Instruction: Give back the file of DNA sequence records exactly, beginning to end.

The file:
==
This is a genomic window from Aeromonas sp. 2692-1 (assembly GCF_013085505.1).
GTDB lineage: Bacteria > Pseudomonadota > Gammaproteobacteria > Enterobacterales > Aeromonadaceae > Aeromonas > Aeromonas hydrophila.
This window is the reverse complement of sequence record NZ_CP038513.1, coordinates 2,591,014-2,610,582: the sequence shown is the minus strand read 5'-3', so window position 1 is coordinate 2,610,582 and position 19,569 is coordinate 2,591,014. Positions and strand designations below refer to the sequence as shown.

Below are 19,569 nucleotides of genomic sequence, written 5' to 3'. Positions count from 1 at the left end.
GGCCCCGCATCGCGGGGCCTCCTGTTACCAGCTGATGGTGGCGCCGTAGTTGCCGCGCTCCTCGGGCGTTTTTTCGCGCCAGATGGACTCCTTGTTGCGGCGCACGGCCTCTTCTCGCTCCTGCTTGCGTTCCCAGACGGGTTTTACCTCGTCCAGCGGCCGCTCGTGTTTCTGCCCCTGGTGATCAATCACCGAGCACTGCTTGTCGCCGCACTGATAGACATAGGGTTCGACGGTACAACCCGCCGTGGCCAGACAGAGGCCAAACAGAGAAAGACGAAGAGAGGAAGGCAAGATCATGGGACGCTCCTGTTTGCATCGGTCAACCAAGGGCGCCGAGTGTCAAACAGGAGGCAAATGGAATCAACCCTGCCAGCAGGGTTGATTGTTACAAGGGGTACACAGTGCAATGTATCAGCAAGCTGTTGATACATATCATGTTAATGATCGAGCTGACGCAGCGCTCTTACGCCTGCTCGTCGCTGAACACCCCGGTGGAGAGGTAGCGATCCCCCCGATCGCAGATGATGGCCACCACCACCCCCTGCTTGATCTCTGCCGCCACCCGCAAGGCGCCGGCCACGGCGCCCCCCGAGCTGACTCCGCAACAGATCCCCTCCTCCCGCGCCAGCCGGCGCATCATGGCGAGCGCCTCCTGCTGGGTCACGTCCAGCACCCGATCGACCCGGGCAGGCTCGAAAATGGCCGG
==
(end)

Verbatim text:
This is a genomic window from Aeromonas sp. 2692-1 (assembly GCF_013085505.1).
GTDB lineage: Bacteria > Pseudomonadota > Gammaproteobacteria > Enterobacterales > Aeromonadaceae > Aeromonas > Aeromonas hydrophila.
This window is the reverse complement of sequence record NZ_CP038513.1, coordinates 2,591,014-2,610,582: the sequence shown is the minus strand read 5'-3', so window position 1 is coordinate 2,610,582 and position 19,569 is coordinate 2,591,014. Positions and strand designations below refer to the sequence as shown.

Below are 19,569 nucleotides of genomic sequence, written 5' to 3'. Positions count from 1 at the left end.
GGCCCCGCATCGCGGGGCCTCCTGTTACCAGCTGATGGTGGCGCCGTAGTTGCCGCGCTCCTCGGGCGTTTTTTCGCGCCAGATGGACTCCTTGTTGCGGCGCACGGCCTCTTCTCGCTCCTGCTTGCGTTCCCAGACGGGTTTTACCTCGTCCAGCGGCCGCTCGTGTTTCTGCCCCTGGTGATCAATCACCGAGCACTGCTTGTCGCCGCACTGATAGACATAGGGTTCGACGGTACAACCCGCCGTGGCCAGACAGAGGCCAAACAGAGAAAGACGAAGAGAGGAAGGCAAGATCATGGGACGCTCCTGTTTGCATCGGTCAACCAAGGGCGCCGAGTGTCAAACAGGAGGCAAATGGAATCAACCCTGCCAGCAGGGTTGATTGTTACAAGGGGTACACAGTGCAATGTATCAGCAAGCTGTTGATACATATCATGTTAATGATCGAGCTGACGCAGCGCTCTTACGCCTGCTCGTCGCTGAACACCCCGGTGGAGAGGTAGCGATCCCCCCGATCGCAGATGATGGCCACCACCACCCCCTGCTTGATCTCTGCCGCCACCCGCAAGGCGCCGGCCACGGCGCCCCCCGAGCTGACTCCGCAACAGATCCCCTCCTCCCGCGCCAGCCGGCGCATCATGGCGAGCGCCTCCTGCTGGGTCACGTCCAGCACCCGATCGACCCGGGCAGGCTCGAAAATGGCCGG